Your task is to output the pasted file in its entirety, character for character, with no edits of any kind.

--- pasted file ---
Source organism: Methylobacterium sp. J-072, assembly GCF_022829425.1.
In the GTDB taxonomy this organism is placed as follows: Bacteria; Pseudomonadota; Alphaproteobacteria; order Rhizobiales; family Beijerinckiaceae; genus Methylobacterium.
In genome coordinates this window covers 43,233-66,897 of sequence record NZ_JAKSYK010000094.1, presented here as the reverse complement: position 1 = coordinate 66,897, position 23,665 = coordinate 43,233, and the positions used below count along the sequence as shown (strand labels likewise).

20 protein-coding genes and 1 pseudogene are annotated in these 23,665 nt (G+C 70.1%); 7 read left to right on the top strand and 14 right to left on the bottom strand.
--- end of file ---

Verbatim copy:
Source organism: Methylobacterium sp. J-072, assembly GCF_022829425.1.
In the GTDB taxonomy this organism is placed as follows: Bacteria; Pseudomonadota; Alphaproteobacteria; order Rhizobiales; family Beijerinckiaceae; genus Methylobacterium.
In genome coordinates this window covers 43,233-66,897 of sequence record NZ_JAKSYK010000094.1, presented here as the reverse complement: position 1 = coordinate 66,897, position 23,665 = coordinate 43,233, and the positions used below count along the sequence as shown (strand labels likewise).

20 protein-coding genes and 1 pseudogene are annotated in these 23,665 nt (G+C 70.1%); 7 read left to right on the top strand and 14 right to left on the bottom strand.